KIRSTEN McASLAN faces a tough test this weekend if she is to follow in her mother's footsteps.

The 19-year-old is one of five Scots selected by Great Britain for the European Team Championships at Gateshead next weekend. She is among six women named in the 4x400 metres relay squad, and with Olympians Christine Ohuruogu, Eilidh Child, and Shana Cox all likely starters, she is vying with Meghan Beesley and Victoria Ohuruogu, both of whom have run faster this year.

However, she races the Olympic silver medallist's sister, Victoria, at the UK Under-23 championships this weekend, and is intent on staking a strong claim. Further incentive is that the event is also the trial for next month's European Under-23 Championships in Finland.

Gateshead is Kirsten's senior Great Britain debut selection. It's the track where her mother (the former Fiona Hargreaves) made her first and only UK appearance, also in the relay. It was sandwiched between shifts as a junior house doctor at Edinburgh Royal Infirmary. "I hope this is not going to be a first and last senior appearance," said Kirsten.

Her mother's job was postponed to allow her to compete in the 1986 Commonwealth Games. When she received the GB call the following week, she needed time off. Having worked the evening before, she drove down on race day, and was back at work the next.

The team finished second, with fellow Scot Dawn Kitchen on the anchor, mum having run a commendable 52.4. That split was exactly matched by McAslan on the anchor leg for Britain at the European Under-20 Championships in 2011, when her sprawling lunge secured gold.

"I was full of lactate and just collapsed," she recalled yesterday. "That's been the highlight for me so far. I started in third, went back to fifth, but ended up first, with this girl chasing me. I did not know I'd won when I crossed the line.

"I was bitterly disappointed not to have reached the individual final, and wanted to prove myself. My relay split was the fastest of the whole final."

Her mother succeeded Linsey Macdonald as British Universities' 400m champion in 1986, and both ran in the Edinburgh Commonwealth Games. Hargreaves had been hampered by an Achilles injury, but clocked her lifetime best of 53.34 that season. It still ranks 15th in Scotland, but her daughter is now five places higher, on 53.02. Relay splits, from rolling starts, are not included.

The European Under-23 qualifying time is 53.00, and is a target this weekend. The 2014 Commonwealth qualifying is 52.40.

Her breakthrough has come as a surprise. "I'd a stress fracture – the navicular bone in my foot which put me on crutches for a month. Then I'd a cast – a boot – for another two. But the strength and rehab work seems to have made me stronger. It's made a difference this year.

"The Commonwealths are the big goal for me next year. I definitely want to be in the relay team, but I think the individual time is achieveable.

"I'd love to compete for GB seniors at 400m, but I think eventually I will be an 800m runner. I haven't thought much about Rio, but it's something I'd like to achieve."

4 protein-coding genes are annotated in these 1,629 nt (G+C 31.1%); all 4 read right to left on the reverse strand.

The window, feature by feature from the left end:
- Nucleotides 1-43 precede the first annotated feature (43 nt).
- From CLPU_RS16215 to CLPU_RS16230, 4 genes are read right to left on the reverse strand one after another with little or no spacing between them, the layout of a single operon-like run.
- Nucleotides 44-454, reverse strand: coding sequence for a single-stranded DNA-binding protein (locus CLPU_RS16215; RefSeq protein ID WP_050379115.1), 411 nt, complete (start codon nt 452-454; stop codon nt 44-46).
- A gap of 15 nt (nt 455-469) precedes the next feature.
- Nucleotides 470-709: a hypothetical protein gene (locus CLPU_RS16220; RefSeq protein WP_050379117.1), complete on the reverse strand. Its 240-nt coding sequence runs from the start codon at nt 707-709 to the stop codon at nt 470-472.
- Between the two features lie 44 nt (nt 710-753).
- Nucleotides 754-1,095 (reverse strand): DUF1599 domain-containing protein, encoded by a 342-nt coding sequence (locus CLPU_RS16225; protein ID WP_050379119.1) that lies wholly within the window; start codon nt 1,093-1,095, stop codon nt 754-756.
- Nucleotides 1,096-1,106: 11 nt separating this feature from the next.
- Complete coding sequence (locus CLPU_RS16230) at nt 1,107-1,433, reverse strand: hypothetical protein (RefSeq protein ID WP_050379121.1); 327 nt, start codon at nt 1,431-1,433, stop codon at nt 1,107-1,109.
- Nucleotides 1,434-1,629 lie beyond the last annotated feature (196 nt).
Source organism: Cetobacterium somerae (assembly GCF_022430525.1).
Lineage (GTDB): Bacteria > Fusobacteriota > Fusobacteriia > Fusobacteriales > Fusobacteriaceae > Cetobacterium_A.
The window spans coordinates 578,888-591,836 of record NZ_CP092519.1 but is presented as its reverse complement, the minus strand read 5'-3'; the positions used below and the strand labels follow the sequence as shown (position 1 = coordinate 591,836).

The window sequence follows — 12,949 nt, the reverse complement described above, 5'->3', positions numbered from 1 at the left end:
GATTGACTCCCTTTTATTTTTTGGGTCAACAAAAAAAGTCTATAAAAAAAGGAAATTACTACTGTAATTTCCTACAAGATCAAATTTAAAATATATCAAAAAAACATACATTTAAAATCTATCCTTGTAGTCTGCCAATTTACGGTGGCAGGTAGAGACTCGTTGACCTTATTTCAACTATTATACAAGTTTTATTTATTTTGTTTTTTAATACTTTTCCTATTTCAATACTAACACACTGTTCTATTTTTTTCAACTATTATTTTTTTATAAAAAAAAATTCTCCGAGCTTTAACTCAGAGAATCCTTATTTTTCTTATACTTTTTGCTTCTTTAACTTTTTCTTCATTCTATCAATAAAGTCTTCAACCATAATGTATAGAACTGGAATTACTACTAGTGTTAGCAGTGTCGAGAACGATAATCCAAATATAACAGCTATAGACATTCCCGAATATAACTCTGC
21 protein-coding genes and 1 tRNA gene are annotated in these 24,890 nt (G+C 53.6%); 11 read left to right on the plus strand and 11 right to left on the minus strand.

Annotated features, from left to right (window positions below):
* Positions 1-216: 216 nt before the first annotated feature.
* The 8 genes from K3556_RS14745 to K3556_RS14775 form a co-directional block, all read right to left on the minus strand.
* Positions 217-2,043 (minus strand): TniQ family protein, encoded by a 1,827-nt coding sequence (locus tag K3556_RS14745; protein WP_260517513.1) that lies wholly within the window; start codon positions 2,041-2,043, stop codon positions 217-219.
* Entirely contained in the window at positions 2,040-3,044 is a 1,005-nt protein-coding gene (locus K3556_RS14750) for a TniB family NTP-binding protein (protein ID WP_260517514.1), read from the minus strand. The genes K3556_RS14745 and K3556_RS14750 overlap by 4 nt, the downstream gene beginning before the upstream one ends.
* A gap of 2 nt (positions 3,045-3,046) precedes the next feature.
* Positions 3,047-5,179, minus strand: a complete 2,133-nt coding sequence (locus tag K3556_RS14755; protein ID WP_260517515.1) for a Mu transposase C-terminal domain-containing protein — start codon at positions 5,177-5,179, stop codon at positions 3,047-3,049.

Two-lap thoughts are endorsed by her coach, Trevor Painter, who believes she can break the Scottish record. One is compelled to listen, given that he coached his wife, Jenny Meadows, to two world championship 800m bronze medals, and European indoor gold.

"Kirsten is following a very similar path to Jennifer, who was doing 800s and fell into the 400m through injury," says Trevor. "Everyone thought she was a 400m runner, but that speed stood her in good stead. Kirsten has a very similar energy system. She won high level cross-country [Northern Counties Under-13 champion] and our squad's winter work has a lot of endurance.

"Kirsten is very naturally talented. Down the line, she'll run a very good 800m, but I think it's important to see how fast you go. Her 200m pb [24.58] will ultimately limit her at world level over 400m but that 400m speed will be a massive advantage at 800m. I can see her breaking the Scottish 800m record in future, if she sticks at it.

"If we can get her close to 51 seconds at 400m, that will probably be as far as she will get – which isn't too shabby. We hope for an individual 400m place for the Commonwealths next year. If Lee [McConnell] gets her spikes back on [after pregnancy] and with Eilidh and Gemma Nicoll, you have a fantastic quartet.

"Kirsten has been in the middle of exams, which is hard mentally and physically. It will be interesting now that's out of the way and she can focus on athletics."

Brought up in north Manchester, McAslan has just completed her first year of biology at Bath University, but dismissed the transition to student away from home. "I just got on with it," she said. "I do a bit of cooking at home, so it wasn't alien to me. I'm quite good at going out and being the sober one. I did have quite a good time at the beginning – I'm not going to lie, but my priority is athletics."

Mum is now a GP, and she and Kirsten's father Ewan, who was twice British Universities triple jump champion, were at the British student championhips to see their daughter win the 400m title in Bedford last month.

It was a title her mother had won 27 years earlier. "It is nice to keep the family tradition going," says Kirsten. "My parents are very supportive, because they've been through it before."